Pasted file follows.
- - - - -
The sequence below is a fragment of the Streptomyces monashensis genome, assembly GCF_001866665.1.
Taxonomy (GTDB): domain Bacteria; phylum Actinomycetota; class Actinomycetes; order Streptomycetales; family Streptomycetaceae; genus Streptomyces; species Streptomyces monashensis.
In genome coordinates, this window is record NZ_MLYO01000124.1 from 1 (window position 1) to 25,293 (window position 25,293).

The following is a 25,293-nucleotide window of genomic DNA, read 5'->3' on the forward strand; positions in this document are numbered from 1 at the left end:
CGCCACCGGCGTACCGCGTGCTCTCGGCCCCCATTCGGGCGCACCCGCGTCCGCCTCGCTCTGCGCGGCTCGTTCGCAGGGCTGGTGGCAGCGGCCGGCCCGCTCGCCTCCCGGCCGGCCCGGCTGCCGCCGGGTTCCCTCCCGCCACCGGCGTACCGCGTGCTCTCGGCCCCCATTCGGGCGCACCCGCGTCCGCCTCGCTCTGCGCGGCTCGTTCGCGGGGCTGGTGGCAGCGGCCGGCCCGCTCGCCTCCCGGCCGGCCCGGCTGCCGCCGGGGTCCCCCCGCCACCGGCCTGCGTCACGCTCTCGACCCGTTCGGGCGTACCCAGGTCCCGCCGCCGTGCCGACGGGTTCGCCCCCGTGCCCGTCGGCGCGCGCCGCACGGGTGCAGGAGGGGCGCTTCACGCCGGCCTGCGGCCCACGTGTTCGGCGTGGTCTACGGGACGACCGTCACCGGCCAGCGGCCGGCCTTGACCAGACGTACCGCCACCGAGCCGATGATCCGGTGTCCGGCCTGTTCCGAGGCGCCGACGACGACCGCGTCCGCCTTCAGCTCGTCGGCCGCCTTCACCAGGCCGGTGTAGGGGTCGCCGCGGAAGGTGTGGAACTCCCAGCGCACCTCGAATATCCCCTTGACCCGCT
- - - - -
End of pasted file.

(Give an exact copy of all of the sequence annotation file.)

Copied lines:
The sequence below is a fragment of the Streptomyces monashensis genome, assembly GCF_001866665.1.
Taxonomy (GTDB): domain Bacteria; phylum Actinomycetota; class Actinomycetes; order Streptomycetales; family Streptomycetaceae; genus Streptomyces; species Streptomyces monashensis.
In genome coordinates, this window is record NZ_MLYO01000124.1 from 1 (window position 1) to 25,293 (window position 25,293).

The following is a 25,293-nucleotide window of genomic DNA, read 5'->3' on the forward strand; positions in this document are numbered from 1 at the left end:
CGCCACCGGCGTACCGCGTGCTCTCGGCCCCCATTCGGGCGCACCCGCGTCCGCCTCGCTCTGCGCGGCTCGTTCGCAGGGCTGGTGGCAGCGGCCGGCCCGCTCGCCTCCCGGCCGGCCCGGCTGCCGCCGGGTTCCCTCCCGCCACCGGCGTACCGCGTGCTCTCGGCCCCCATTCGGGCGCACCCGCGTCCGCCTCGCTCTGCGCGGCTCGTTCGCGGGGCTGGTGGCAGCGGCCGGCCCGCTCGCCTCCCGGCCGGCCCGGCTGCCGCCGGGGTCCCCCCGCCACCGGCCTGCGTCACGCTCTCGACCCGTTCGGGCGTACCCAGGTCCCGCCGCCGTGCCGACGGGTTCGCCCCCGTGCCCGTCGGCGCGCGCCGCACGGGTGCAGGAGGGGCGCTTCACGCCGGCCTGCGGCCCACGTGTTCGGCGTGGTCTACGGGACGACCGTCACCGGCCAGCGGCCGGCCTTGACCAGACGTACCGCCACCGAGCCGATGATCCGGTGTCCGGCCTGTTCCGAGGCGCCGACGACGACCGCGTCCGCCTTCAGCTCGTCGGCCGCCTTCACCAGGCCGGTGTAGGGGTCGCCGCGGAAGGTGTGGAACTCCCAGCGCACCTCGAATATCCCCTTGACCCGCT